The excellent news is that thanks to your donations, the 250 odd day scholars at Marula Primary School are still receiving lunch every day. And that makes them some of the luckiest people in the country, because a few weeks ago, Zimbabwe pretty much closed down.
No fuel, no money, no supplies in the shops. Since then, fuel supplies have become available, but intermittently – and the same goes for basic supplies. But…if you can find something to buy – you either have to pay in US$ (unavailable to all but the most privileged), or with our “bond” notes which are officially (and ridiculously) still on a par with the US$, but in reality are trading at anything from 3 to 6 : 1. Very luckily, I had managed to organise a delivery of food for the entire term (3 months) just before the crunch came, so there has been no break in the supply of lunches to the day scholars.
A photo of the Zimbabwe flag was doing the rounds on What’s App, with the words “Closed for Stock Take”. And that’s how it is. “Winner Takes All” has been the motto of our government since it took power almost 40 years ago.
Although we are told that the situation is easing, as traders are now being allowed to import basic commodities, like cooking oil and flour, from Botswana or South Africa – there is still almost nothing in the shops. What appears to be happening is that these are being siphoned off to be sold on the black market.
So now you can appreciate just how lucky our children are!
We have managed to find a builder who will construct the teacher’s house at the proposed secondary school just down the road from Marula Primary. The local people have done an excellent job in putting up one classroom block, using volunteers, and once they have a teacher’s cottage, they can start classes. However, they ran out of money a few months ago, so we paid them a visit, had a look at the plans, and called the builder. He was on the point of coming to have a look, when the fuel crisis hit. But when that is resolved, he’ll be able give us a quote. And we hope, by that time, he’ll be able to source some materials for us.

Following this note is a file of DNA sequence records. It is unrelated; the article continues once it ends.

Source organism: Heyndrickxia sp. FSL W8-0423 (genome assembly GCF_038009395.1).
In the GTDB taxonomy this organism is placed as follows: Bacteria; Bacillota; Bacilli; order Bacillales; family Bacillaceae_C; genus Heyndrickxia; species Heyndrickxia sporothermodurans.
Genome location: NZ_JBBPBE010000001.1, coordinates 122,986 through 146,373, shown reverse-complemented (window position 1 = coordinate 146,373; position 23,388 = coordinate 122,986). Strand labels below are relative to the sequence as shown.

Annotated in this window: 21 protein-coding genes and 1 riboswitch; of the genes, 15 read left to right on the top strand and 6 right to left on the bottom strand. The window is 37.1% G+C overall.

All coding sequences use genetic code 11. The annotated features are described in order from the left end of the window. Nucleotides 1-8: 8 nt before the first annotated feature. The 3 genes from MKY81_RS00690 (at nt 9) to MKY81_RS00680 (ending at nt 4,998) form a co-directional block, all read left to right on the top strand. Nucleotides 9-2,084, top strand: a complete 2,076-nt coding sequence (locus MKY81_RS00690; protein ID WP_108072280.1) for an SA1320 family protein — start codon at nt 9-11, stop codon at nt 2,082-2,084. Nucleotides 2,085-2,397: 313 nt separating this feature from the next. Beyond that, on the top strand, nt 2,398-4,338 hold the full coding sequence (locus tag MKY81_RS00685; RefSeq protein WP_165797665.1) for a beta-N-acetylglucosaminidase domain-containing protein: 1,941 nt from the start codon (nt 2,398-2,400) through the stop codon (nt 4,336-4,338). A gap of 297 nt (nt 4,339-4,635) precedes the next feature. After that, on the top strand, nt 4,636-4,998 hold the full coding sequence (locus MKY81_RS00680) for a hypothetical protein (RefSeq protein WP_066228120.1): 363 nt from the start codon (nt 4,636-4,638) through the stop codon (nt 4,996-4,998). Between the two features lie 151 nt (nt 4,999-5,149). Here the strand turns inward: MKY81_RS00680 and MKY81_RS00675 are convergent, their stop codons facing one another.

The other project, as I’ve mentioned before, is the open cooking hut for the ladies who give the day scholars their daily meal. And this is the priority – they are spending hours every day in a small room, choking on the smoke from their three legged pots. Again, the builder will be able to quote on this when he can find the fuel to get out to Marula.
The great advantage we have is that we can rely on the funds you supply externally, so that while any purchases we make for the school will be on the high side – we will get the best possible prices.
You’ll be happy to know that despite everything, we are still going to be giving the Grade 7’s a leaving party with chicken stew (a great treat) and the loads of sweets that I managed to buy before the prices went crazy. Great news too is that the Marula choir came first in the provincials – for the sixth time running – with their beautifully harmonized Batonka songs. I’m going to be video’ing them shortly, and will post the link on this website.
If you are interested in knowing a bit more about what’s happening in Zimbabwe, do have a look at zimbabwesituation.com – a daily roundup of the news.
Thank you as always to our wonderful donors – I don’t need to ask the question: what would we do without you? I know. Nowhere else could we get the help that you give our children.